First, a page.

Our culture tells us that people with STIs are unlovable; abusers know this trick well. Our culture tells us that people with STIs do not deserve full, healthy, pleasurable sex lives; patriarchy tells women the same thing about themselves. Our culture tells people with STIs to keep quiet while simultaneously punishing non-disclosure; in some more extreme cases, real people have been harassed for publicly challenging stigma, assaulted for sharing their status, or convicted for allegedly failing to disclose.
What I see: the perpetuation of a stigma that disproportionately hurts women, queer folks, and people of color — the very populations Ensler claims to be fighting for.
Given this context, advocating for female empowerment while perpetuating STI stigma is fundamentally contradictory. Given this context, it’s impossible to draw analogies with STIs based solely on their biological qualities without implicating their social significance as well. To call something herpes is to conjure all the baggage that comes along with that word, baggage that is often visible only to those who bear its weight. So, to the question “Should I compare this thing to herpes?” I will almost always answer, “no.”
But this begs the question — insult aside, is patriarchy “a recurrent virus, like herpes”?
On two accounts, Ensler is correct: Patriarchy is chronic, and just because you don’t see it, doesn’t mean it’s not there. (Likewise, herpes is currently treatable yet incurable, and most people who carry it rarely or never exhibit symptoms.) However, these characteristics describe any number of recurrent viruses, not herpes specifically.
I suspect that Ensler chose herpes for the same reasons that other people have spun it into metaphors before. Disparaging herpes is acceptable, and it makes for a good target. Whereas some medical conditions are considered too severe or not severe enough to be exploited as literary devices, herpes falls somewhere in the middle. Often more of a nuisance than a serious threat to one’s long-term health, herpes is perhaps best defined by its undesirability. Herpes is shorthand for haha bitch, you can’t get rid of me. In our collective consciousness, the worst thing about herpes is simply that it exists against your wishes; the worst thing about having herpes is being someone who has herpes in a society that tells you that having herpes is a bad, embarrassing thing. Ensler’s comparison only makes sense if you buy into the idea that herpes is as horrible as society tells you it is. And once you tease apart what about herpes is considered so awful and why it’s so despised, the resemblance begins to unravel.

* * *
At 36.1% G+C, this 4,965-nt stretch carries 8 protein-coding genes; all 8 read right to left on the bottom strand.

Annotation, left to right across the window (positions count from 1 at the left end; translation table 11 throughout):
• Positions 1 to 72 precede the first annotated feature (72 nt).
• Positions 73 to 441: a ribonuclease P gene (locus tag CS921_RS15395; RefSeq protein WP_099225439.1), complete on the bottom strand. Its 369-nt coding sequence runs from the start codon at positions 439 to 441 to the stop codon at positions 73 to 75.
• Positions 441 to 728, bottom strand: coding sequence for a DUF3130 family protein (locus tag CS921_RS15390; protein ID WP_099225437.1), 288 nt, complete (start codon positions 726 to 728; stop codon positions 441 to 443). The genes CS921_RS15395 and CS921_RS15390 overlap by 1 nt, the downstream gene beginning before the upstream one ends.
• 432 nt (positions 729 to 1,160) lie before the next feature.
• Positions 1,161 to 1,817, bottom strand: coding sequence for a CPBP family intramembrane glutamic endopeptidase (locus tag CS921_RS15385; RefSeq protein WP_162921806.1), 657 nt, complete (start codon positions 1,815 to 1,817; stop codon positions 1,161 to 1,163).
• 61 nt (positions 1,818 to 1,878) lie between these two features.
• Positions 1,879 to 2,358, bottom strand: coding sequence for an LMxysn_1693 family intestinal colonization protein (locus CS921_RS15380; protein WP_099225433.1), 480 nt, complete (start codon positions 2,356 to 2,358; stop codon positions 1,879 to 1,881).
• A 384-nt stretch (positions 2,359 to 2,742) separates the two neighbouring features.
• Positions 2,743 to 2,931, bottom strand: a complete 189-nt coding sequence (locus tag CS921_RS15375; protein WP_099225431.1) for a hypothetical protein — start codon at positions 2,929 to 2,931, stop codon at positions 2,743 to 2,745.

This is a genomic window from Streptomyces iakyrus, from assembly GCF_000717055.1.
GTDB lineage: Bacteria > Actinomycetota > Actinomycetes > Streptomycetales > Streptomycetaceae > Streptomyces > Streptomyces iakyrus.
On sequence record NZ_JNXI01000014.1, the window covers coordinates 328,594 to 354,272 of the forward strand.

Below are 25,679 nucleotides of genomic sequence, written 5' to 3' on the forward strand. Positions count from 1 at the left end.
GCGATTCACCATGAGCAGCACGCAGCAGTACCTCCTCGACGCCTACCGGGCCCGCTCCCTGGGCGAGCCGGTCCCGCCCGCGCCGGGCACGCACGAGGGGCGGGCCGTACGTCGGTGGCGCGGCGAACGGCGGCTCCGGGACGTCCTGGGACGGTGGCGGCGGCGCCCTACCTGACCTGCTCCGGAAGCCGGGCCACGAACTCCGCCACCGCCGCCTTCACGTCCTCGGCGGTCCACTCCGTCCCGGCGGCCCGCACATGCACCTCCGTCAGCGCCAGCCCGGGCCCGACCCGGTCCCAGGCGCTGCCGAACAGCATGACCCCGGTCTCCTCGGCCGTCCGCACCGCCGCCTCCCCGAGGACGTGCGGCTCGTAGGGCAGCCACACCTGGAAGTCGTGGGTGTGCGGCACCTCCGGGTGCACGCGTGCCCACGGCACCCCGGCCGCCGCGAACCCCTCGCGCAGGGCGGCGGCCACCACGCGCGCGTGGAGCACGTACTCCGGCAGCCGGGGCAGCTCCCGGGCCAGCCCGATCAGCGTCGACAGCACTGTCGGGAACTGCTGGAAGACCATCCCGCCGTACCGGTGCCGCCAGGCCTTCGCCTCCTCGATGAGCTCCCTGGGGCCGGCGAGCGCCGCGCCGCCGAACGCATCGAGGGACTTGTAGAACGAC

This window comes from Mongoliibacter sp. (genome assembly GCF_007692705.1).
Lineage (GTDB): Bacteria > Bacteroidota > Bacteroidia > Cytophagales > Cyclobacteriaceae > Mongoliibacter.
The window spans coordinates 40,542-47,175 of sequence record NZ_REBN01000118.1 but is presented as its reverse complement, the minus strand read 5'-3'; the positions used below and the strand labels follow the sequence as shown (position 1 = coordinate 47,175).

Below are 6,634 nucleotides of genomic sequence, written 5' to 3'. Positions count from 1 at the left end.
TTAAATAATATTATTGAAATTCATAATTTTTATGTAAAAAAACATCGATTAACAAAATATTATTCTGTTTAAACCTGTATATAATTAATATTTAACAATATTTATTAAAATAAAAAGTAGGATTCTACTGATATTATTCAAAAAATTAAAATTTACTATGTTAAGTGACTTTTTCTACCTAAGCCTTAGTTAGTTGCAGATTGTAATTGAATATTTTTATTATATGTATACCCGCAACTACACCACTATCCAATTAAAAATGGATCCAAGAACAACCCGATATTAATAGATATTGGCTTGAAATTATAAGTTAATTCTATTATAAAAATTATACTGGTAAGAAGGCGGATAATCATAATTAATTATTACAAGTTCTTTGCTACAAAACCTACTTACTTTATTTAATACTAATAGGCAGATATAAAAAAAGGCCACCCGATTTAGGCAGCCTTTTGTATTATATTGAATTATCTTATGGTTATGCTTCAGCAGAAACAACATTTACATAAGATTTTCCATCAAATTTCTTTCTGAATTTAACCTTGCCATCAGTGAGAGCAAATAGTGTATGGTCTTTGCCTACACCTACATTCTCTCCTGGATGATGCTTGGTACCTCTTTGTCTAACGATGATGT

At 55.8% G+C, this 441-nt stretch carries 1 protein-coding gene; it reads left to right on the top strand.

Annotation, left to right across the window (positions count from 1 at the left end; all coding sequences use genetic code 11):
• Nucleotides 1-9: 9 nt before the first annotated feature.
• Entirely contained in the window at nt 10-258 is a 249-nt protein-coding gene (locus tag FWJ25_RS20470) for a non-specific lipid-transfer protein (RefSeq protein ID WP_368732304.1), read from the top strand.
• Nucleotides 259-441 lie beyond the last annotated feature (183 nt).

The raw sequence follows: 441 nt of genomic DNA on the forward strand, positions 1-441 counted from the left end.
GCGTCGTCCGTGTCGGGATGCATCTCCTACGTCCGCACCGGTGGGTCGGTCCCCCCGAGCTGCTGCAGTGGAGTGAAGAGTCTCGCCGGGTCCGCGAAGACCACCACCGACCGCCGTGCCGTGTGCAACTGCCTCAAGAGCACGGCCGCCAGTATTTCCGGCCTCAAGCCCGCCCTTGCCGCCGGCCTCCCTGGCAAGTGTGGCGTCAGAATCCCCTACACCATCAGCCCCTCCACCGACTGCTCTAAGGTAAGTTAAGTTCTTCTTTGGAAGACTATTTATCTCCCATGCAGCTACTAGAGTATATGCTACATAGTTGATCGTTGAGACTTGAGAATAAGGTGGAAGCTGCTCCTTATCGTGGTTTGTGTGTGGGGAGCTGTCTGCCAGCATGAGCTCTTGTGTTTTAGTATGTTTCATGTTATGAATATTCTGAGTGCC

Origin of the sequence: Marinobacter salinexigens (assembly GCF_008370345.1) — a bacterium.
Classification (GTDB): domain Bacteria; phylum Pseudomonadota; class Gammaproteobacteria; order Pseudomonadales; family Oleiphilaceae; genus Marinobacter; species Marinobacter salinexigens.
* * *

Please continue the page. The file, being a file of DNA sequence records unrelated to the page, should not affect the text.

Advocating for female empowerment while perpetuating STI stigma is fundamentally contradictory.
Which brings me to the most troubling aspect of Ensler’s analogy: It actually downplays, and downright mischaracterizes, patriarchy and white supremacy. According to Ensler, these pathologies “[live] dormant in the body politic and [are] activated by toxic predatory conditions.” To be sure, these systems of oppression have never been dormant. Police brutality, rape, sexual harassment, mass incarceration, the wage gap — we are always in the midst of an outbreak. Of course, sexism, racism, and other violent -isms may ebb, flow, and change the forms of their expression. But unlike herpes, they are never truly symptom-free.
It would be more accurate to say that one can be affected by patriarchy and white supremacy without knowing it. Not because the symptoms aren’t there, but because we fail to recognize the symptoms for what they are. And just as with STI stigma, the effects of systemic sexism and racism are most visible to those who bear their weight.